Skip to main content

Self-forgiveness may not be a good thing

Written By | Mar 1, 2014

VIRGINIA, March 1, 2014 — For some people, passion, joy, direction and focus in life can be summed up with the simple line from John Masefield’s poem Sea Fever, “All I need is a tall ship and a star to steer her by.” For others, however, that is not the case.

No one wants to feel down, discouraged and somber, and there are ways to fight that malaise.

In the buttoned-down 50’s, psychologist Abraham Maslow, a so-called humanist, developed what he called the Hierarchy of Needs which proposed five levels of progressive fulfillment. The premise was that each level had to be achieved before accomplishing the next level. The pyramid was the first reference to what is known today as “positive psychology.”

Maslow hypothesized the five levels in a pyramid form in ascending order of predominance as:

  1. Physiological needs such as food, water, warmth, rest etc;
  2. Safety needs including self-security.
  3.  Belongingness and love needs including intimate relationships, friendship.
  4. Esteem needs with prestige and accomplishment
  5. Self-actualization as defined by the achievement of goals, potentials and creative activities.


Some 40 years later, then president of the American Psychological Association Dr. Martin Seligman determined if psychopathology is causation of negativity, then human strengths and positive qualities are the path to happiness. Seligman went on to fortify Maslow’s hierarchy with newer findings.

Seligman decided if certain characteristics of negative thinking can make folks unhappy, then positive characteristics should have a reverse affect and set about to find which characteristics would apply.

Seligman determined Maslow’s needs as essential basic necessities of pleasant functionality but concluded focus on additional areas for happiness and emotional resilience defined as:

  1. Gratitude as the primary component of satisfaction and happiness achieved via having what you want and wanting what you have. The want/have have/want must coincide and intersect.
  2. Optimism meaning overcoming a propensity for negativity and focusing on the potential of success and achievement, not failure and rejection.
  3. Mindfulness as described by living and being ‘in the now’ putting aside random, wandering thoughts that may invade the ‘now’ moment.
  4. Spirituality for a greater sense of meaning in and of life and to provide resilience in times of trouble. Spirituality does not necessarily translate to religion but a sense of influences, perhaps ethereal, bigger than us.
  5. Seligman suggests a state of being characterized by the term “flow’ but such a state may not induce a higher level of happiness so much as greater focus on the aforementioned ‘now’.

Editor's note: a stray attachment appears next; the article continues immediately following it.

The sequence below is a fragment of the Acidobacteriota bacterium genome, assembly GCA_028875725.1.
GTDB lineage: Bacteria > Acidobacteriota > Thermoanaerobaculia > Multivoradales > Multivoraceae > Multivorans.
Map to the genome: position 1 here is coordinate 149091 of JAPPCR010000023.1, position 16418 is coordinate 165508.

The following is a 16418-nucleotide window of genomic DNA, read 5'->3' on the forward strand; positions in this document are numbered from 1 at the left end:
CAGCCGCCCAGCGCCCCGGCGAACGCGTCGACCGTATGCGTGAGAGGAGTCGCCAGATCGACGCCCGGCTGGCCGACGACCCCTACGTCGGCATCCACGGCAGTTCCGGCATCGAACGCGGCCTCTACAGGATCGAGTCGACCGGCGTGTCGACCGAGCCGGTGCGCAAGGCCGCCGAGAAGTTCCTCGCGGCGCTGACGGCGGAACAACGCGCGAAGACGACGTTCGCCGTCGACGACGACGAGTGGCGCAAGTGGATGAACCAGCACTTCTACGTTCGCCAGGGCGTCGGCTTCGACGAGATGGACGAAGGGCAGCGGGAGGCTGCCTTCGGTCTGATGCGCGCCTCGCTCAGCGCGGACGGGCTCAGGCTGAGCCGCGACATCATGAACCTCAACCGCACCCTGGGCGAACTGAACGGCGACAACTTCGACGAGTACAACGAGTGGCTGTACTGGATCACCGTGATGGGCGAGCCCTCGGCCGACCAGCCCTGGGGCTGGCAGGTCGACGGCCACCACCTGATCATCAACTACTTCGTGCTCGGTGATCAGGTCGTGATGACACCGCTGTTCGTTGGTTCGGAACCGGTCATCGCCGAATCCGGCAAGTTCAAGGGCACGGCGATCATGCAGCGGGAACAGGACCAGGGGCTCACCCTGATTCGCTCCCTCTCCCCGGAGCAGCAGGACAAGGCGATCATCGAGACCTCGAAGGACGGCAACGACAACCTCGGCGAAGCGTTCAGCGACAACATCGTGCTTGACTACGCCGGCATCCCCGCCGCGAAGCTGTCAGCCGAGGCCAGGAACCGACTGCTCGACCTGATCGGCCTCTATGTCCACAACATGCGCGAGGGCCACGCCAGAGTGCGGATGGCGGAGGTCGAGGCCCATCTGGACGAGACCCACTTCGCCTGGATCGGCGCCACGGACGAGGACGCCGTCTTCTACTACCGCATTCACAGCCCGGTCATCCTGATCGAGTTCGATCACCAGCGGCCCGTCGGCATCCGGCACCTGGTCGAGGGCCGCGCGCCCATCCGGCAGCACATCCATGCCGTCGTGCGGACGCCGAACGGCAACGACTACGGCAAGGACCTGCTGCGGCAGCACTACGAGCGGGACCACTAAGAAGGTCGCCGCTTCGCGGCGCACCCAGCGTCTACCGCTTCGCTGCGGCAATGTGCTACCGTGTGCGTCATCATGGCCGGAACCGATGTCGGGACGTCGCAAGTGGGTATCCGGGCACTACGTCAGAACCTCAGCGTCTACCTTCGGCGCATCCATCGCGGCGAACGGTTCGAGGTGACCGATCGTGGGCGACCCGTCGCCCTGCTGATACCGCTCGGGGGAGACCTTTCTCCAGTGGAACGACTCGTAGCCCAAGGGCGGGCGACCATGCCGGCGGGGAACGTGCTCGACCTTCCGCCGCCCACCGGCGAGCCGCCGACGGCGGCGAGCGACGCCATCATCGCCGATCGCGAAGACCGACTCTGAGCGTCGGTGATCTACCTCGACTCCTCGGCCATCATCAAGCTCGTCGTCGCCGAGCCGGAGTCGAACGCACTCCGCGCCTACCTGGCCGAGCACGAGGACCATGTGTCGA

6. Altruism or the giving of self to others and the happiness of those in need.
  7. Forgiveness as means to let the past go and move forward, dispense with anger and loathing and eliminate the associated negativity.

Seligman provides many sub-sets and additional resources of happiness exploration. His basis of “using strengths and virtues” as roadmaps to attain a higher level of happiness are core values of his theories.

Psychologists today assert self-acceptance as key to happiness but this criterion may misguide and stem from younger psychologists brought up as a youth in the ‘me’ generation which spawned the premise that everyone is unique and should wallow in the glory of who and what they are.

Perhaps such premise disallows for development, overcoming negativity, unacceptable aspects of character and personality and does not prepare youth for adult life.

Often, young folks going into the adult world are met with the harsh realization that the ‘I’m special’ thinking doesn’t go far. To illustrate this point, the ex-personnel manager for a large telecommunications company complained many young job applicant brought little more to the table than the ill-defined and ambiguous qualification of ‘I’m a people person’.

Building on strength and virtue does allow for greater levels of happiness but happiness is also dependent on interpersonal relationships, as well as inner personal, and if one accepts multiple personality character flaws and uses self-acceptance as reason for not pursuing personal growth, stagnation. Immaturity and eventually, loneliness can result.

Many of today’s mental health professionals expound a program of unconditional, non-judgmental self-forgiveness, self-acceptance and self-love with unqualified self-approval and to shed one’s self of guilt.

How can self- lessons be learned if the self is not held accountable?

The self must be loved, but the balance of the self- program can be a slippery slope to not accepting self-responsibly, disconcert for behavior that should generate guilt and self-disrespect even self-loathing. These are mechanisms that guide our behavior and teach us right from wrong.

The same slippery slope can create an atmosphere of self-forgiveness for pending and anticipated poor performance and behaviors.  The New Testament of Christianity writes forgiveness comes from The Lord and the old Testament claims forgiveness can only come from victims of transgression.

Guilt, negative self- worth, reduced self-esteem and self-anger serve to remind folks to not repeat the behavior that generated such feelings. Dismissing them can lead to disrespect for them. Use negative emotions for positive change but keep them close to the heart and memory.

Thinking and acing in a manner that avoids self-dislike keeps eyes front and center on achieving self-betterment and holds feet to the fire of self-accountability.


Paul Mountjoy is a Virginia based psychotherapist

Paul Mountjoy

Paul Mountjoy is a Virginia based psychotherapist and writer.